Tuesday, February 22, 2011

Re-thinking assignment late penalties in distance courses? Is it time to think outside the box or not?

David Truss recently posted a fantastic commentary on a blog post by Tom Schimmer entitled: Enough with the Late Penalties. The subject is about late penalties in school. Essentially the argument they both make is that if you examine the objectives of most courses, rarely is there an objective that relates to punctuality or ability to meet deadlines. If this is the case then why do the large majority of courses issue marks (i.e. penalties!) to students based on when they hand in their work? It's a fantastic argument that I feel is very thought provoking.

I can think of three reasons for late penalties in distance courses:
  1. Most assignments are formative assessments and in order for them to have a chance to function as such they need to be submitted and graded prior to the student beginning work on subsequent assignments. Removing late penalties and theoretically allowing students to hand in their material anytime during the course may circumvent the benefits of the formative assessment-feedback cycle.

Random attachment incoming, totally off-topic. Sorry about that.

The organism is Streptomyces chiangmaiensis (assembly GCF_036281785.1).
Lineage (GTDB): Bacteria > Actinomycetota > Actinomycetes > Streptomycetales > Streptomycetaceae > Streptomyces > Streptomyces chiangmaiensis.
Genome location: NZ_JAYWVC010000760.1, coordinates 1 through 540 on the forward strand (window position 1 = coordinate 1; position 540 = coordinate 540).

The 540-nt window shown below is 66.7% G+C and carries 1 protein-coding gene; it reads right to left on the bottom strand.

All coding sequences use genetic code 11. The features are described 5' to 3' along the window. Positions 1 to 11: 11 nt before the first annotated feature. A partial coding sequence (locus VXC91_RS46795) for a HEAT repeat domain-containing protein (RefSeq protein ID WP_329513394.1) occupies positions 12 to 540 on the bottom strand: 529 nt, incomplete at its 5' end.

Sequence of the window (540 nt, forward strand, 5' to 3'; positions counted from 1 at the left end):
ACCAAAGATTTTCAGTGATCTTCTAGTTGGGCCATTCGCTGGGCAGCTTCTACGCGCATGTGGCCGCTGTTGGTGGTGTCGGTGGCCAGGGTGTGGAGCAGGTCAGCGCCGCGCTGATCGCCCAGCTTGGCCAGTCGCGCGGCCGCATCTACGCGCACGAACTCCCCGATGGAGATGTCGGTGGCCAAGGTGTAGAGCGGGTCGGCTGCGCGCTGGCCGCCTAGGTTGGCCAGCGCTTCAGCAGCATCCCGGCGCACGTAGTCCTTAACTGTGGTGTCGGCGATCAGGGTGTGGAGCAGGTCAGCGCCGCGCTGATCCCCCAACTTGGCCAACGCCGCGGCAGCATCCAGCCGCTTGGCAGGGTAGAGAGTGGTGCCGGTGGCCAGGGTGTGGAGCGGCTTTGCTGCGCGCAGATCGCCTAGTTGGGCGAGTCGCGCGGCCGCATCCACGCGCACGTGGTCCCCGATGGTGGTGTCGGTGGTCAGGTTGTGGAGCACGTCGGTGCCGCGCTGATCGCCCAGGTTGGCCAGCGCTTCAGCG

2. Cheating. Students that hand their assignments in ‘early’ and receive their feedback can share the feedback with other students who have not yet submitted their work. For assignments that have specific answers (unlike large essay assignments) this opens a large potential avenue for cheating. Some people may argue that the instructor could simply delay giving feedback on this assignment until all submissions have been received but I think that’s equally dangerous. Students these days want prompt feedback – not delayed feedback.

  3. How about instructor marking? As an instructor I can be more efficient, objective and consistent if I mark all related assignments in the same condensed timeframe (preferably on the same day). By allowing students to hand in their material anytime, then the instructor will be marking the same assignments on various days and consistency may falter.

Are there more reasons that I have missed? While I like the noble idea of not penalizing students for the date at which they submit their assignments if the course objectives do not address aspects related to punctuality, etc., I think the three reasons I have presented above are important enough that I would not want to ignore them.

What do you think about late penalties? Should they be abolished or not? Why? Is the only possible penalty 'marks'? Leave a comment below.